Today the Dow Jones was closed for President’s Day, but tomorrow it will open with a flourish, and the questions are which direction will it head after losing ground on Friday, although rallying back above 10,000 before the end of the day. I don’t do this often, and I hesitate to do it now, but I’m going to make a prediction as to how the markets will fare this week.

First, to get this out of the way, I think the market is going down this week. I don’t think it will fall drastically, but it will be lower by Friday than it will open tomorrow. I wouldn’t be overly surprised if it falls to 9,500 by Friday, but that would really be pushing things.

Let’s look at why I believe this. Let’s start with Toyota, which is now in freefall. I think they need to be lucky there was a holiday, otherwise I think today would have been ugly after announcing that they’re now going to have a recall on trucks. All the pretty commercials aren’t going to overcome this mess, even if there are a few people saying they’re standing by their cars. It’s also going to be interesting to see how Honda stocks shore up after they announced some problems with some of their vehicles as well. Seems American cars weren’t so deficient after all.

Next, the price of oil went down to around $74. Oddly enough, this is related to debt worries in Europe, especially thoughts about how to bail out Greece, which most of us didn’t even know was in financial trouble. It really is a world economy these days.

Valentines Day sales were down this year because of the bad weather across the country. Actually, that sounds funny coming from me, because the weather here in the Syracuse area was pretty consistent with what we normally expect, though our snow totals are down so far this year. But the rest of the country isn’t used to this and doesn’t know how to clear it out, so it impacted holiday shopping, those folks who are late to buying for holidays such as this one, so that’s going to be a bad report.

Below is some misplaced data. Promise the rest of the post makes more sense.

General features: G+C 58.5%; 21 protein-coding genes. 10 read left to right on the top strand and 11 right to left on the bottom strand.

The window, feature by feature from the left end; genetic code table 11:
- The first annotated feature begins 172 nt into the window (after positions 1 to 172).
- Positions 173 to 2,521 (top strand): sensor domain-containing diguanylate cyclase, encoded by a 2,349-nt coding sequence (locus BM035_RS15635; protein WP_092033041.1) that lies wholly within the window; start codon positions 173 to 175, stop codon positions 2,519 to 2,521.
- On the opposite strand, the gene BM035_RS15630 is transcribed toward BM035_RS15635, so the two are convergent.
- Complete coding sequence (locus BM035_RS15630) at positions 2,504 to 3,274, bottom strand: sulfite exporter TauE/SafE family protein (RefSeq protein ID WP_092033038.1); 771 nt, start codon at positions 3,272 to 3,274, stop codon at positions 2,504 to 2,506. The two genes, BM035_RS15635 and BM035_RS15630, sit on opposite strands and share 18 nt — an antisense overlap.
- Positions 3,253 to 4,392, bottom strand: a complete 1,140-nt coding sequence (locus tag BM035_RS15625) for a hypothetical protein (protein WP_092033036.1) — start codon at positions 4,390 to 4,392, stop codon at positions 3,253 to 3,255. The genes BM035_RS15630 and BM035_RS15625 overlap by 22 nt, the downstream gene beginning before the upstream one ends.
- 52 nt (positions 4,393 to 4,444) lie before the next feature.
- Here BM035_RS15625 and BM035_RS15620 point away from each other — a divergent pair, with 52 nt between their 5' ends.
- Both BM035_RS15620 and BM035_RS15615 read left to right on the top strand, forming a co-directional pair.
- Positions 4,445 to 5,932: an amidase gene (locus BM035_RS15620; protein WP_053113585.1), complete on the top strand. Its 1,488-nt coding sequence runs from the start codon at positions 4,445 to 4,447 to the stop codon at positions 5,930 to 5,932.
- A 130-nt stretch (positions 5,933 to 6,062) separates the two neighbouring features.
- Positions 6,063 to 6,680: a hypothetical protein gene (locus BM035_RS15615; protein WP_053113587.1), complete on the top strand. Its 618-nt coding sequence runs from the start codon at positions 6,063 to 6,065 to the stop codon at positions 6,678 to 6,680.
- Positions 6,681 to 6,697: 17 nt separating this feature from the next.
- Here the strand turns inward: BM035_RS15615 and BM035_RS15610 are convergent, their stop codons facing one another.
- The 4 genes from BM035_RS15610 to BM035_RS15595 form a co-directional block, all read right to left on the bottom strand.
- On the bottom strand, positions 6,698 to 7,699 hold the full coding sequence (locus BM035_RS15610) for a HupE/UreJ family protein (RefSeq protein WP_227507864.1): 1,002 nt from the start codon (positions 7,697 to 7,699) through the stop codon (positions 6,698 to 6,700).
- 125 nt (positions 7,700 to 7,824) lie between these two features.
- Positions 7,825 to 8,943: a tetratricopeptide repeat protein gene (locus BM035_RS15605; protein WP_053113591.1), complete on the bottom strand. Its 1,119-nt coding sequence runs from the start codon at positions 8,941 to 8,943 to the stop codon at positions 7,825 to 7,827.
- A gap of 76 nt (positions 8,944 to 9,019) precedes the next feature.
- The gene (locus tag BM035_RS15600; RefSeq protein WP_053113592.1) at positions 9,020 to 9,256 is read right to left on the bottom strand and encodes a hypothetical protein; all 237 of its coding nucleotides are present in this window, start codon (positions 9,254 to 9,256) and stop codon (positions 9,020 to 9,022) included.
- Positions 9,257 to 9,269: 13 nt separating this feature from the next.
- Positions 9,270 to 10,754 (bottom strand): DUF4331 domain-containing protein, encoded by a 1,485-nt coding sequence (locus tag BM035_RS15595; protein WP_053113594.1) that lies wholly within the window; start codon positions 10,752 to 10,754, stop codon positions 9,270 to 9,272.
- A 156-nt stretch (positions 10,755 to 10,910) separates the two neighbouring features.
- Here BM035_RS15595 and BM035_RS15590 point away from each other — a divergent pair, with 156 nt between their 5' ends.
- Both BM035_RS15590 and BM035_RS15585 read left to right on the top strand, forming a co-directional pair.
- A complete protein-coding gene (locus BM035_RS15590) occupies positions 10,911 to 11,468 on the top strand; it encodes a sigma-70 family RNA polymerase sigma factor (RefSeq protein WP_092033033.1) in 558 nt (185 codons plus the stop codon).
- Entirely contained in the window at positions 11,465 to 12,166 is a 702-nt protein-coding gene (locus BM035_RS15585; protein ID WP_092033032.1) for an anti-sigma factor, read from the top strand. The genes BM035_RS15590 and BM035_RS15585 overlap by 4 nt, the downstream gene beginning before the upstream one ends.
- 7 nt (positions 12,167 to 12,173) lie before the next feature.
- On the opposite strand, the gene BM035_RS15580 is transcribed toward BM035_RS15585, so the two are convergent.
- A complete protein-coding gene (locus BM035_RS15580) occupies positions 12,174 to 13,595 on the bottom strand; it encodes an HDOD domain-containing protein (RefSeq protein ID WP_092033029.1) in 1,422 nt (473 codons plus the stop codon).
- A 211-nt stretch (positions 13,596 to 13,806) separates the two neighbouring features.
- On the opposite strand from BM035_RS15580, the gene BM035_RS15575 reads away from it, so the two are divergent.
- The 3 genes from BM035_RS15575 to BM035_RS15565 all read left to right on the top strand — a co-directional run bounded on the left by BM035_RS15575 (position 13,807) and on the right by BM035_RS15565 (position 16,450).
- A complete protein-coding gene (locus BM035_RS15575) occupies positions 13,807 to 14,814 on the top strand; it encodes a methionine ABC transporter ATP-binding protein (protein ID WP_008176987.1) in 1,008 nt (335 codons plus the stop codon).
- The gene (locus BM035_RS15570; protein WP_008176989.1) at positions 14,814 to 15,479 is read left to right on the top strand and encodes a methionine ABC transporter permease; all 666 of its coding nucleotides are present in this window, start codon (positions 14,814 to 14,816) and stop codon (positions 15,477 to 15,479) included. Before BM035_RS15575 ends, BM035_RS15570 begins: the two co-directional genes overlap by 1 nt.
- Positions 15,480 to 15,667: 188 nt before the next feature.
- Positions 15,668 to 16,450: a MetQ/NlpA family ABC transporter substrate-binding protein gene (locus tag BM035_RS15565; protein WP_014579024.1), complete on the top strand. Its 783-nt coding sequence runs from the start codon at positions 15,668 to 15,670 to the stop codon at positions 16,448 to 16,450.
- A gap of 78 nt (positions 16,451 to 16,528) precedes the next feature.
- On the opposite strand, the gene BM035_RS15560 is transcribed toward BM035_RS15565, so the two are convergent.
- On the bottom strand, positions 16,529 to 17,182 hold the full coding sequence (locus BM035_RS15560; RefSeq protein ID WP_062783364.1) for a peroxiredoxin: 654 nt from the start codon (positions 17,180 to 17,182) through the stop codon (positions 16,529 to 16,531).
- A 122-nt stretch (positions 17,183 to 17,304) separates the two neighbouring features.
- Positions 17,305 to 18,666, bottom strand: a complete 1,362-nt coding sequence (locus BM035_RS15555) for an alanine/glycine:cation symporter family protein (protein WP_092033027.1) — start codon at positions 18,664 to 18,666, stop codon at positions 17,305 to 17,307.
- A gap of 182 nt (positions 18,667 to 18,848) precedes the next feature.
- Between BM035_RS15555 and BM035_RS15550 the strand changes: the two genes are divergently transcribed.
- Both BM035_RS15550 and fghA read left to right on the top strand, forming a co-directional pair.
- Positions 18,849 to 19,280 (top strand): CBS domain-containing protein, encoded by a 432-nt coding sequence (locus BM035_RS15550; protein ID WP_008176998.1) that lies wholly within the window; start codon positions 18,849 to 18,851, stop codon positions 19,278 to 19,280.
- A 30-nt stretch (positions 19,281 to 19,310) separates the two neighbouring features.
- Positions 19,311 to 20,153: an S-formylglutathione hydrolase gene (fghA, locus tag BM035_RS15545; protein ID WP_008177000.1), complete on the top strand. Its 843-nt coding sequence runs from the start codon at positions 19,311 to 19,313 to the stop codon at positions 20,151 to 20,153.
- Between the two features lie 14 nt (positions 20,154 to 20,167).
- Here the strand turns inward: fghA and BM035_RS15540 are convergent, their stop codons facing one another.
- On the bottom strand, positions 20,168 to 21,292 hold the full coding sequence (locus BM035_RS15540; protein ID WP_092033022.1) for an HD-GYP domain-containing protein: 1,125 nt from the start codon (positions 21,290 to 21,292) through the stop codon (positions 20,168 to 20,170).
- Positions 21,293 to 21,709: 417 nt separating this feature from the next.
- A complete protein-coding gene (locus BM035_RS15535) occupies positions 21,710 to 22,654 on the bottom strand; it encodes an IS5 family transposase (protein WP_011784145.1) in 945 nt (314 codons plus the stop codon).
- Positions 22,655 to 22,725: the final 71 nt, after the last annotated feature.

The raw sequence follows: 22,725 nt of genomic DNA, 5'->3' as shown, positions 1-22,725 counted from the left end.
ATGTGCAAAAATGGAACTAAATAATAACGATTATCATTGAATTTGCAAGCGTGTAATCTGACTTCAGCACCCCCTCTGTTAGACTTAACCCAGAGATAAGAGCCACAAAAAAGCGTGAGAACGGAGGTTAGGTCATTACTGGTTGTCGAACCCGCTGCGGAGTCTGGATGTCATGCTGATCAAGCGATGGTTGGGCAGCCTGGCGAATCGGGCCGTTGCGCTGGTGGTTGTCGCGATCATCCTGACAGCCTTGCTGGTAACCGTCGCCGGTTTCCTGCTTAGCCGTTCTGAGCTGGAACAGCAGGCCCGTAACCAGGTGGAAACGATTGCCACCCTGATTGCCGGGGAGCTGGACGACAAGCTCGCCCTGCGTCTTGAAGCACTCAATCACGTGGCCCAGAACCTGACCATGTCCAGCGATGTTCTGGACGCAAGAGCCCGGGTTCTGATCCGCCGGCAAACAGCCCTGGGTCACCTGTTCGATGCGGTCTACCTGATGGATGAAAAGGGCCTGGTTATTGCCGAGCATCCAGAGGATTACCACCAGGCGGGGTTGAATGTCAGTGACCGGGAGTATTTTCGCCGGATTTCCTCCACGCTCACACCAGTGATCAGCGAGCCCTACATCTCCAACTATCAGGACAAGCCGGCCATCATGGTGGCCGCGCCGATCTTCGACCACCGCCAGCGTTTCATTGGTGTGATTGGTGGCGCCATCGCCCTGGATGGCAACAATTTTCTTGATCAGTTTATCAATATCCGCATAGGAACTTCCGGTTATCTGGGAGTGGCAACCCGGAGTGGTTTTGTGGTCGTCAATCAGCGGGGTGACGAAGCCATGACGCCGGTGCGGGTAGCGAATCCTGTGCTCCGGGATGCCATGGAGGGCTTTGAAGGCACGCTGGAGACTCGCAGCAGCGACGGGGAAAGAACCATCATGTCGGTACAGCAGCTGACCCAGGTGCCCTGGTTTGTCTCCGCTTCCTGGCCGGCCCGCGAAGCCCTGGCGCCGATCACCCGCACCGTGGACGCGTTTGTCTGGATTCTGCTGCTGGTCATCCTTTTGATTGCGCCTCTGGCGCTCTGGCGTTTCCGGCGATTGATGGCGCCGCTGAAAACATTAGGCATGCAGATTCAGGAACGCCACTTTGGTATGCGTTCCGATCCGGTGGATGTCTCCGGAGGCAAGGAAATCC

Wall Street overall is also worried about potential Congressional bills that are being worked on to heavily tax those people who are scheduled to get big bonuses once again. Last March I wrote against Congress doing things like this, saying they were ready to cross a dangerous line and I still take that position. I never blame anyone for money they’ve been promised, though I blame the companies for doling these things out in a bad economy. Passing legislation against a small group of people is still bad policy.

And finally, traders are worried because China has decided to slow down its rate of loans and hold onto some of its own money. They’re worried that this might be indicative of a slowdown of the Chinese economy, and as one of the biggest trading partners in the world and a major consumer of goods, especially energy, that news has made them shaky.

Anyway, none of that adds up to good things for the Dow this week. Of course, who knows what other kind of news might be coming, but I’ll see how my prediction holds up.